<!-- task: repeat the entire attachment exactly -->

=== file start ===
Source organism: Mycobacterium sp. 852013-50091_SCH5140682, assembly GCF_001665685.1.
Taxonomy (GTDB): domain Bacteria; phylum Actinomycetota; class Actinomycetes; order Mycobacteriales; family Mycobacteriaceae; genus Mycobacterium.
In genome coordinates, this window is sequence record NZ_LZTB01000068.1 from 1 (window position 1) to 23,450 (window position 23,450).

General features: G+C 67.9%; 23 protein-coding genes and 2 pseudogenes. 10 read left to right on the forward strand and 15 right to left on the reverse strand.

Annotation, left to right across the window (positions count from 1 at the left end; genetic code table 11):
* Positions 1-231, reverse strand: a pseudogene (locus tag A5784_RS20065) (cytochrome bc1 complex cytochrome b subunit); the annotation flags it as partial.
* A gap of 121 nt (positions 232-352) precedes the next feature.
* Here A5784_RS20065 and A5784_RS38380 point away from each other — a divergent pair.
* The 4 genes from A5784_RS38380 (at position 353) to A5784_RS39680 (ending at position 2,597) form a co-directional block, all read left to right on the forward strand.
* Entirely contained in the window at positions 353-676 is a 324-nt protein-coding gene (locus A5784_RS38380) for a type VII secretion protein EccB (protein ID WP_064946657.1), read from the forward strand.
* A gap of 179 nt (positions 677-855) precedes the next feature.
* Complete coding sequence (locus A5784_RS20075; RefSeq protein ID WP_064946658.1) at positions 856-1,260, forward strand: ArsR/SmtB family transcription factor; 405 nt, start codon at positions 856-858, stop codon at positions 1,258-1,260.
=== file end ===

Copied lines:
Source organism: Mycobacterium sp. 852013-50091_SCH5140682, assembly GCF_001665685.1.
Taxonomy (GTDB): domain Bacteria; phylum Actinomycetota; class Actinomycetes; order Mycobacteriales; family Mycobacteriaceae; genus Mycobacterium.
In genome coordinates, this window is sequence record NZ_LZTB01000068.1 from 1 (window position 1) to 23,450 (window position 23,450).

General features: G+C 67.9%; 23 protein-coding genes and 2 pseudogenes. 10 read left to right on the forward strand and 15 right to left on the reverse strand.

Annotation, left to right across the window (positions count from 1 at the left end; genetic code table 11):
* Positions 1-231, reverse strand: a pseudogene (locus tag A5784_RS20065) (cytochrome bc1 complex cytochrome b subunit); the annotation flags it as partial.
* A gap of 121 nt (positions 232-352) precedes the next feature.
* Here A5784_RS20065 and A5784_RS38380 point away from each other — a divergent pair.
* The 4 genes from A5784_RS38380 (at position 353) to A5784_RS39680 (ending at position 2,597) form a co-directional block, all read left to right on the forward strand.
* Entirely contained in the window at positions 353-676 is a 324-nt protein-coding gene (locus A5784_RS38380) for a type VII secretion protein EccB (protein ID WP_064946657.1), read from the forward strand.
* A gap of 179 nt (positions 677-855) precedes the next feature.
* Complete coding sequence (locus A5784_RS20075; RefSeq protein ID WP_064946658.1) at positions 856-1,260, forward strand: ArsR/SmtB family transcription factor; 405 nt, start codon at positions 856-858, stop codon at positions 1,258-1,260.